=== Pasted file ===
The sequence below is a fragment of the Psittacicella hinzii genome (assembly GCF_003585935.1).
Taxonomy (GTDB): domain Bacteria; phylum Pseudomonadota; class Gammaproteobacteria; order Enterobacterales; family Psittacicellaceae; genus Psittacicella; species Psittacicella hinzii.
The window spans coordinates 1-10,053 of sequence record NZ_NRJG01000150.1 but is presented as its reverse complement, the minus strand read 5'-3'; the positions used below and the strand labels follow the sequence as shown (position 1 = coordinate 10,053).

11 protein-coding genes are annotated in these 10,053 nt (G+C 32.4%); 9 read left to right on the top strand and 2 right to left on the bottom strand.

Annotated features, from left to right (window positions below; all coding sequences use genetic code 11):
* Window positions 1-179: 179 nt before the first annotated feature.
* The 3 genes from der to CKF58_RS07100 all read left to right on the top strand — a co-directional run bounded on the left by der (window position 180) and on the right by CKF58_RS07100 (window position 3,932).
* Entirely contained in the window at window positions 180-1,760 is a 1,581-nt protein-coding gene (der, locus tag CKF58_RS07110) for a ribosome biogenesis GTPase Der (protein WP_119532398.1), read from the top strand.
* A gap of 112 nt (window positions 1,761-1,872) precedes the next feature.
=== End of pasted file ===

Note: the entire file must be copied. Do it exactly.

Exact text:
The sequence below is a fragment of the Psittacicella hinzii genome (assembly GCF_003585935.1).
Taxonomy (GTDB): domain Bacteria; phylum Pseudomonadota; class Gammaproteobacteria; order Enterobacterales; family Psittacicellaceae; genus Psittacicella; species Psittacicella hinzii.
The window spans coordinates 1-10,053 of sequence record NZ_NRJG01000150.1 but is presented as its reverse complement, the minus strand read 5'-3'; the positions used below and the strand labels follow the sequence as shown (position 1 = coordinate 10,053).

11 protein-coding genes are annotated in these 10,053 nt (G+C 32.4%); 9 read left to right on the top strand and 2 right to left on the bottom strand.

Annotated features, from left to right (window positions below; all coding sequences use genetic code 11):
* Window positions 1-179: 179 nt before the first annotated feature.
* The 3 genes from der to CKF58_RS07100 all read left to right on the top strand — a co-directional run bounded on the left by der (window position 180) and on the right by CKF58_RS07100 (window position 3,932).
* Entirely contained in the window at window positions 180-1,760 is a 1,581-nt protein-coding gene (der, locus tag CKF58_RS07110) for a ribosome biogenesis GTPase Der (protein WP_119532398.1), read from the top strand.
* A gap of 112 nt (window positions 1,761-1,872) precedes the next feature.